The insurance industry exists to provide a first line of defense against disasters, but so far the industry’s response to climate change-related risks has been more fearful than forceful.
An extensive new report found that out of 330 insurers, only nine merited top ratings when it comes to climate policies — only two of which are American companies, Prudential and The Hartford. Using insurers’ responses to a climate risk survey by the National Association of Insurance Commissioners, the report by environmental non-profit Ceres, found that barely 10 percent of the insurers’ surveyed had issued public climate risk management statements that explain the risks and implications of climate change to their businesses.
The combined effects of increasing urbanization and climate change are driving higher annual losses from natural catastrophes, according to the report. Over the past three decades, annual losses from natural catastrophes have continued to increase while the insured portion has declined, leaving governments, businesses and individuals to absorb a bigger share.
In 2013, insurance covered less than a third of the $116 billion in global losses from weather-related disasters, according to data from the reinsurer Swiss Re. “In the long run,” the Ceres report says, “these coverage retreats transfer growing risks to public institutions and local populations, and reduce the resiliency of communities, which are less able to finance post-disaster recoveries.”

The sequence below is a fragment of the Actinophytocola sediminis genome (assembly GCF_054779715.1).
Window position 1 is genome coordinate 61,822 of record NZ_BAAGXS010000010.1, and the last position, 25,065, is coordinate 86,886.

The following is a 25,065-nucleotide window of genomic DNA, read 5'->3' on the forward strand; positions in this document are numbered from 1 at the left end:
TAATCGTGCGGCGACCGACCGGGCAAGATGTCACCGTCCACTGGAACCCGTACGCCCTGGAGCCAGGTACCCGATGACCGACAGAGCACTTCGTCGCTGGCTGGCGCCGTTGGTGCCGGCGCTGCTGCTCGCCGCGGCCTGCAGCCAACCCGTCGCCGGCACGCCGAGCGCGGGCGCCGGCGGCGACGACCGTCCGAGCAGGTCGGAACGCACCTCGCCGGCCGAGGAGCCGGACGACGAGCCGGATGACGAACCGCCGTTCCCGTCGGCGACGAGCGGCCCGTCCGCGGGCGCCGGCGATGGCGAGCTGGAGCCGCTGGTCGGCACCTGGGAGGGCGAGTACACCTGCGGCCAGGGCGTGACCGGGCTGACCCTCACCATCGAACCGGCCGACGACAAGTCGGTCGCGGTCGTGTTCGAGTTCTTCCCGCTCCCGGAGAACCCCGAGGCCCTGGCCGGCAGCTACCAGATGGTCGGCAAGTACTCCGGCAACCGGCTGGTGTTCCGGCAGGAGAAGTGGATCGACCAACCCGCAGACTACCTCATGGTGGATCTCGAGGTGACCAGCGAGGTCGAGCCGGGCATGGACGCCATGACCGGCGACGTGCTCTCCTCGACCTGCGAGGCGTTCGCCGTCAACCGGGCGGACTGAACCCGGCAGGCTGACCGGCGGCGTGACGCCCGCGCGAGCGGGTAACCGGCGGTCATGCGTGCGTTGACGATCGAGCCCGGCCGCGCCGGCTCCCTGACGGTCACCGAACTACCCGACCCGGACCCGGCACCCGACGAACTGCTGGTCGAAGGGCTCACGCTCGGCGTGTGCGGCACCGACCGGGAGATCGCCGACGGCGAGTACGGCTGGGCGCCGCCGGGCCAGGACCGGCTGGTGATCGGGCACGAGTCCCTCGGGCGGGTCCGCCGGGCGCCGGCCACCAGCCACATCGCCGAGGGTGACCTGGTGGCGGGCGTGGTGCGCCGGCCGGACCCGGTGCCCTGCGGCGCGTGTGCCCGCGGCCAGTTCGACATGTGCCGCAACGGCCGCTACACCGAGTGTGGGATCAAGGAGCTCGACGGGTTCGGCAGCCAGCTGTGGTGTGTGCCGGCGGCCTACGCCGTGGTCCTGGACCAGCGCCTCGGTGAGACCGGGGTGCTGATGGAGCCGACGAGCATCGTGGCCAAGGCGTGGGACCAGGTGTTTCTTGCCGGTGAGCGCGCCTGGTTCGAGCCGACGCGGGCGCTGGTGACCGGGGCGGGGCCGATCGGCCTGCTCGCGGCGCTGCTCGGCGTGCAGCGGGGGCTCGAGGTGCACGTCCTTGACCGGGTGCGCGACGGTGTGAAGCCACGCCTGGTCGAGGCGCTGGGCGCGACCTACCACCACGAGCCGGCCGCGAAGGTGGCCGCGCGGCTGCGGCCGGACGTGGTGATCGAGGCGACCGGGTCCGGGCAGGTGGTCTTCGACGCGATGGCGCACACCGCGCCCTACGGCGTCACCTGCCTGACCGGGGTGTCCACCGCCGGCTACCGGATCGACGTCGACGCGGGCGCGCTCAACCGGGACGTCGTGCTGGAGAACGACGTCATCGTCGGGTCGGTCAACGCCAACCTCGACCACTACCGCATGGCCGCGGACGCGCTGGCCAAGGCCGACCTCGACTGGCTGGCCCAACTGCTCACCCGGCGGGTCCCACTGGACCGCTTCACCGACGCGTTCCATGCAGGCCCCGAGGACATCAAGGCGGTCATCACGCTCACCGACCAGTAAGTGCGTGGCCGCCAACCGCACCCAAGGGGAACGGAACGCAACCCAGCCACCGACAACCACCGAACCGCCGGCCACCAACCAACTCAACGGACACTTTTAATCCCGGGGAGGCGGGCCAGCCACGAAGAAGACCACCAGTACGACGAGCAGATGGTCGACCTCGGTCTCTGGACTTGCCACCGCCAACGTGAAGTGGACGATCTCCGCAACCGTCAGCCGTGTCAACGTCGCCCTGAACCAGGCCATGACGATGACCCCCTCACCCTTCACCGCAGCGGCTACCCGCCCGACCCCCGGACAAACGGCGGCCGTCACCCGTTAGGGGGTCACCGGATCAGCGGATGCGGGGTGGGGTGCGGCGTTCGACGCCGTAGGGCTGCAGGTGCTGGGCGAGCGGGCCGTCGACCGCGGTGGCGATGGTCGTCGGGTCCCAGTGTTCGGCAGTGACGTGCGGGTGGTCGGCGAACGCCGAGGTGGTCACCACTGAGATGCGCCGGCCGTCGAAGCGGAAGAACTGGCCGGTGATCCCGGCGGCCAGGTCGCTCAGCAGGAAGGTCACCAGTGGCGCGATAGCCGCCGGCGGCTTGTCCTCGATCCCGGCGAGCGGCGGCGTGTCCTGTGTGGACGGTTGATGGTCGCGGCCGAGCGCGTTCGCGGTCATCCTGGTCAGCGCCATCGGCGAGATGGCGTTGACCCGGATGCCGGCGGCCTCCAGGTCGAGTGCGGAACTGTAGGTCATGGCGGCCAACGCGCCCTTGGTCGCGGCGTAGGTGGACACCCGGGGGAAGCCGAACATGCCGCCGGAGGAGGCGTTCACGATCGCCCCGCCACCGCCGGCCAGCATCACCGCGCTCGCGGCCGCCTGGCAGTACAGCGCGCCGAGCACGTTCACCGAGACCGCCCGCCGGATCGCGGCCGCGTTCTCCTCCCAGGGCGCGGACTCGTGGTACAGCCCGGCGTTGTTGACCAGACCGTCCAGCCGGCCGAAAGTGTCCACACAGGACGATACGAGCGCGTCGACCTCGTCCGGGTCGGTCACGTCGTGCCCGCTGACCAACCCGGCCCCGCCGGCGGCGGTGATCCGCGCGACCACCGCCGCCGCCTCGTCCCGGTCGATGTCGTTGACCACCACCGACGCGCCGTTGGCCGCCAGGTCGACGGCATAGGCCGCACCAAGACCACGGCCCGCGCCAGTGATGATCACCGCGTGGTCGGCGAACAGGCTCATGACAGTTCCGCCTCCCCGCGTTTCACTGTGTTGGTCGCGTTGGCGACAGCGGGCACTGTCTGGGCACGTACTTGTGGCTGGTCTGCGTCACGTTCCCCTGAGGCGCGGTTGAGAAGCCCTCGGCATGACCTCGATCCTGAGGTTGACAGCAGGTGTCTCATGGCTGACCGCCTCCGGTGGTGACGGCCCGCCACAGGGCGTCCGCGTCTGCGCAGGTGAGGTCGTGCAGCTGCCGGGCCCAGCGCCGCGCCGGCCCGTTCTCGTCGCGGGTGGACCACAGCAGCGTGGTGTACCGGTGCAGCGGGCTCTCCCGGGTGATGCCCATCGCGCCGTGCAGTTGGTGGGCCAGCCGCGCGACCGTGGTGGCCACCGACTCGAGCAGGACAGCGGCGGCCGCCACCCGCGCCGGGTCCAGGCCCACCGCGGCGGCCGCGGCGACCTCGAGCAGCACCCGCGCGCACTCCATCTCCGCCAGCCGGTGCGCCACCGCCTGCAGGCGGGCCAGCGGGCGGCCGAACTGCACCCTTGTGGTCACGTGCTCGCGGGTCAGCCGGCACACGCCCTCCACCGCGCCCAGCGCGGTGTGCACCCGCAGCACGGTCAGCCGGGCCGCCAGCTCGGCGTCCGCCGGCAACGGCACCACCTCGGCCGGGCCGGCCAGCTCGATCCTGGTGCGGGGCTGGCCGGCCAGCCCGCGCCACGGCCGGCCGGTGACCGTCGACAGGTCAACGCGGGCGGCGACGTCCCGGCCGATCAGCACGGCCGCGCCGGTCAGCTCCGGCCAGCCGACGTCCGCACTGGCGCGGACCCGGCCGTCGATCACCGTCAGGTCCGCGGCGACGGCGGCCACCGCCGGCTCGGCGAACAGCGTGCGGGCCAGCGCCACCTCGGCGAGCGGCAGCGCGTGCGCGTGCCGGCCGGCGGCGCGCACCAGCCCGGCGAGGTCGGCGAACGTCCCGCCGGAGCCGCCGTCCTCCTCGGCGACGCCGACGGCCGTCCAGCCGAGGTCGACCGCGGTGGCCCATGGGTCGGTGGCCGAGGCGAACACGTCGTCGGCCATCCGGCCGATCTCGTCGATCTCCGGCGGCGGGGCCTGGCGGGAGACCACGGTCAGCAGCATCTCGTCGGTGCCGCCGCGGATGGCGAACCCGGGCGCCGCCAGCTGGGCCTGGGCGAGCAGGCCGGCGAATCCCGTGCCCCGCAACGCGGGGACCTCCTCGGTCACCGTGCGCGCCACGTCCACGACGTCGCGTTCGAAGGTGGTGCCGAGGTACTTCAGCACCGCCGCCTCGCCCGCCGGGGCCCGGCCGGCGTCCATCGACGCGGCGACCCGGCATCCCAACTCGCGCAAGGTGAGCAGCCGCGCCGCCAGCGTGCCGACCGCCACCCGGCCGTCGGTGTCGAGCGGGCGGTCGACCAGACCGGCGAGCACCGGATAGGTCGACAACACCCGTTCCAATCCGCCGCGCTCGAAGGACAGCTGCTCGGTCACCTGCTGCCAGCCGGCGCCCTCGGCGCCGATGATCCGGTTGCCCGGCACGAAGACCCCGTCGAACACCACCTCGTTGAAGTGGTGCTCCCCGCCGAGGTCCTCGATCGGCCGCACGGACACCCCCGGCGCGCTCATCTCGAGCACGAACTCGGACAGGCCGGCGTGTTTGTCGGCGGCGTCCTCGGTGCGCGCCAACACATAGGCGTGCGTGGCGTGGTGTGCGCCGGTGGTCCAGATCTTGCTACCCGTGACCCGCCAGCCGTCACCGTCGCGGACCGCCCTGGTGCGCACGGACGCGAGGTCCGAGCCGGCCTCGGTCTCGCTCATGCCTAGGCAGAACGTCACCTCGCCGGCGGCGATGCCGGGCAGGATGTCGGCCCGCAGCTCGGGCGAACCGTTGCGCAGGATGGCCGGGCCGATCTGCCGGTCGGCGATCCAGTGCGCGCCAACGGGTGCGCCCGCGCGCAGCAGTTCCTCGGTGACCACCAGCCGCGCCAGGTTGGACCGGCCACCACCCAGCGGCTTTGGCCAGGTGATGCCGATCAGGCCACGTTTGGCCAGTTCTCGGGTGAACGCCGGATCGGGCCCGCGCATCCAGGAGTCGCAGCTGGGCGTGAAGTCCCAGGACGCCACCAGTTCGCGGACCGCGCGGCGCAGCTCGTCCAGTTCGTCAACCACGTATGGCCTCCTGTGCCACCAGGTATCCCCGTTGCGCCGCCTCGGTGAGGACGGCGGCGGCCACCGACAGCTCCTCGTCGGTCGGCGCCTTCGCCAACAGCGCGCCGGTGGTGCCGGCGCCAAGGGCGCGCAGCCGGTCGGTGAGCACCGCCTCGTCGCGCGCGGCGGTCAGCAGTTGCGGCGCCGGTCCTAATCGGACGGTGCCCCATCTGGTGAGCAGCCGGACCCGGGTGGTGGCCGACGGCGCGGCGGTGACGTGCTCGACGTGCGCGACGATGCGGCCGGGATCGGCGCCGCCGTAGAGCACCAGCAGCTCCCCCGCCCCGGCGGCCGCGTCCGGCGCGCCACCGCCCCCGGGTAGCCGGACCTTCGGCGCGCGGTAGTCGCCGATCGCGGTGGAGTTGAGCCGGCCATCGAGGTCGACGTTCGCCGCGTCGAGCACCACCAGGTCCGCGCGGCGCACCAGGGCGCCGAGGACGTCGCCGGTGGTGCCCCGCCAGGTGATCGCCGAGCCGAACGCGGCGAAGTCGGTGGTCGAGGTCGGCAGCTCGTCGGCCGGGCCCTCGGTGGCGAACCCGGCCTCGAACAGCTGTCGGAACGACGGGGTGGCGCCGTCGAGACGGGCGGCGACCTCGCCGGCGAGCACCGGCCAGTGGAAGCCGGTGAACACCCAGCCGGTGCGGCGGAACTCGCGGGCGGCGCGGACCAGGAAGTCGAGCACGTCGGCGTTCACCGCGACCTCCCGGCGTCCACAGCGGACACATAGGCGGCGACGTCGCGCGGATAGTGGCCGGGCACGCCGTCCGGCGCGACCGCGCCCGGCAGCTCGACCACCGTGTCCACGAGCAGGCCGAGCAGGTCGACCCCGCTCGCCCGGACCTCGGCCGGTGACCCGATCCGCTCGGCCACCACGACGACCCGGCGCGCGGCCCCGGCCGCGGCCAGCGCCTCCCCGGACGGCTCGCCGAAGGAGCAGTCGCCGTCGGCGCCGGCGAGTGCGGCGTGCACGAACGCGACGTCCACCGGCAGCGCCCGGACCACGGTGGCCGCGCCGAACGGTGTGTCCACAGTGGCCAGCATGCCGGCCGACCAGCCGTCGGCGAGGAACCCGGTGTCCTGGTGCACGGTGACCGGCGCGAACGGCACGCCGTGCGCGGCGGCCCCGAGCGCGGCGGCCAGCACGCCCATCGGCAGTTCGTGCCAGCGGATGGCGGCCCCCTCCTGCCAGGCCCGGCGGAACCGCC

The 330 respondents to the survey represent 87 percent of the nation’s insurance market, and in 2012 they collected a combined $989 billion in premiums. One of the reasons insurers are hesitant to take on climate risks is the growing threat of litigation — a situation other industries also find themselves exposed to. According to a 2011 United Nations report, in a single year the world’s 3,000 largest public companies were causing an estimated $1.5 trillion of environmental damage directly due to GHG emissions. According to the report, this is damage for which major emitters of GHGs, along with local, state and federal governments, are already being held legally accountable.
For instance, earlier this year Farmers Insurance filed nine class-action lawsuits arguing that local governments in the Chicago area are aware that climate change is leading to heavier rainfall but are failing to prepare accordingly. The suits allege that the localities did not do enough to prepare sewers and stormwater drains in the area during a two-day downpour last April.
The suit was withdrawn shortly after it was filed due to the “sheer size and complexity” of the case, however Farmers felt it had accomplished its goal of bringing attention to the issue. “We believe our lawsuit brought important issues to the attention of the respective cities and counties, and that our policyholders’ interests will be protected by the local governments going forward,” said a Farmers spokesman in a statement.
According to the Ceres report, there are likely to be more claims of climate liability in the future.